Seat: Stalls, BB13 @ £40 (via London Theatre January Sale). Good view of the stage with only a minor and partial obstruction of the person sitting in front (who was the same height as me). Being so close to the stage I had to crane my neck upwards which left me feeling sore. There is a walking aisle next to this seat where I could fully stretch my left leg out, whilst my right knee touched the back of the seat in front (Im 6ft / 1.8m tall).
Show: I actually didn't realise that this wasn't a musical which serves me right for not researching it properly (I just wanted to watch the show because it's been around for ages and obvious connection to Michael Jackson).
I have to admit, it's not my type of show but I did appreciate how good the dancing is and how I need to youtube the music video for Smooth Criminal (I love that 'lean forward' move they do). Also, by getting everyone out of their seats they do ensure a standing ovation every show.
Now, if they could do a musical version in the vein of Jersey Boys with that kind of biopic storyline, I'd definitely watch that!
Enjoyed the show, although overall I preferred "Everybody's Talking About Jamie" and "Caroline or Change."
What impressed me most was the dancing and enthusiasm of all the performers. How they remember all the choreography will remain a complete mystery to me! The weakest aspect of the show was the singing which was often very quiet and not particularly intelligible. It was interesting reading what others thought of the singing... Loads of strobe lighting and flashing lights so would not be suitable for those affected by this.
The band was very strong, and several times the guitarists came on stage to strut their stuff alongside the cast!
Now on to seating. I was sitting in stalls A2. Firstly I wish that the front two rows started with "A and B" and not "AA and BB". This caused some confusion with punters sitting in the wrong seats. Why is the seating plan laid out like this anyway? It shouldn't make any difference if rows have to be added or taken away from a particular production - the front row should always be "row A"!
There is no rake in this part of the theatre, and although you have to look up my view was still partially obscured by the folks in front of me. I couldn't quite see the floor of the stage but had no problem in seeing the whole width of the stage. My seat itself wasn't especially comfortable and the sea cushion was quite low. Legroom was poor and there was not even much space to tuck your feet under the seat in front. I did like the actors interacting with the audience in the front couple of rows! Oh, I must mention the sound. It was excellent and not too loud, although others have disagreed!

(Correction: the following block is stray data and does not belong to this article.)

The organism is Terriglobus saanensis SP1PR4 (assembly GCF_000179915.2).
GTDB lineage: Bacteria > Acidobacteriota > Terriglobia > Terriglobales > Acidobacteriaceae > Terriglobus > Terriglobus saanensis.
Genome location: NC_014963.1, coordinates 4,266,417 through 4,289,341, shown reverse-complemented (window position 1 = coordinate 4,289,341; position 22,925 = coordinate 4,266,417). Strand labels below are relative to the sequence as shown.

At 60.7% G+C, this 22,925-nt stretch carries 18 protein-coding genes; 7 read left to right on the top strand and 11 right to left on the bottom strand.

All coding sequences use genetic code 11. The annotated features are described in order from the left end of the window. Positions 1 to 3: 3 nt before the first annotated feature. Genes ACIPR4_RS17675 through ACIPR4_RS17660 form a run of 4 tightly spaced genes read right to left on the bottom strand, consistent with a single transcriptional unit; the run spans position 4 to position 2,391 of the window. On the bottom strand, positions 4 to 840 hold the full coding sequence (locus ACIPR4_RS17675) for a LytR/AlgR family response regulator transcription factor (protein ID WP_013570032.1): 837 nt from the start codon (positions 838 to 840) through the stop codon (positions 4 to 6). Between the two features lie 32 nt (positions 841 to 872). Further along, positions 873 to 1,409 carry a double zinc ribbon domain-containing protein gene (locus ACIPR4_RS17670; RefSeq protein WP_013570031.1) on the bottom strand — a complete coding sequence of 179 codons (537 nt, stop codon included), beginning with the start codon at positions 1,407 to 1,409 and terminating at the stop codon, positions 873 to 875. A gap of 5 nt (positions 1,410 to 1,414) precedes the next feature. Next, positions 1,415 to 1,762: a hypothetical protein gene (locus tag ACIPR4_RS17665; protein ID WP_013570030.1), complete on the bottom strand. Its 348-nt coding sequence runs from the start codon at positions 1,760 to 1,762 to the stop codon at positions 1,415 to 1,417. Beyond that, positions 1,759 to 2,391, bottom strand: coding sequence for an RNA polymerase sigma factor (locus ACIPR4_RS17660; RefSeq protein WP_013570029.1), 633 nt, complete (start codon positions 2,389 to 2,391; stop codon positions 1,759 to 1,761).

The monkey advises checking performance times on your tickets and that performances are happening as scheduled, before travelling.
Tuesday to Friday at 7.30pm
Saturday at 4pm and 8pm
Sundays at 3.30pm and 7.30pm
NO MONDAY PERFORMANCES.
Runs 2 hours 40 minutes approximately.
Theatres use "dynamic pricing." Seat prices change according to demand for a particular performance. Prices below were compiled as booking originally opened. Current prices are advised at time of enquiry.
All seats except "Premium" seats and restricted view: £77.50
Restricted view seats: £40
Premium Seats rows F to J seats 9 to 16: £95
All seats (except "Premium" and restricted view seats): £77.50
Restricted view seats: £40
Premium Seats row A 5 to 14: £95
All seats (except A5 to 12 and 36 to 43; D 5 to 7 and 22 to 24; E 5, 6, 23, 24 and restricted view seats): £55
Row A5 to 12 and 36 to 43; D 5 to 7 and 22 to 24; E 5, 6, 23, 24: £40
Restricted view seats: £27.50
Rows A to G (except centre block A to C 1 and 2, A 20, 21, B 22, 23, C 24, 25 and side block rows E to J): £40
Side block rows E to J and centre block restricted view A to C 1 and 2, A 20, 21, B 22, 23, C 24, 25 plus clear view rows H and J: £27.50
Boxes C, D, E, J, K, L: £77.50 per seat; Boxes: A, B, H and M: £65 per seat.
"Family Ticket Offer": Buy one full price ticket, and get up to two extra for accompanying children for half price. Maximum purchase is 2 adult full price tickets and four child half price tickets in a single transaction for a single performance in a single price band. NOT available on Friday, Saturday and any school holiday performances. To book either visit the theatre in person or call the box office (Quay Tickets for the company) on 0330 333 4812, quoting the "Family Offer."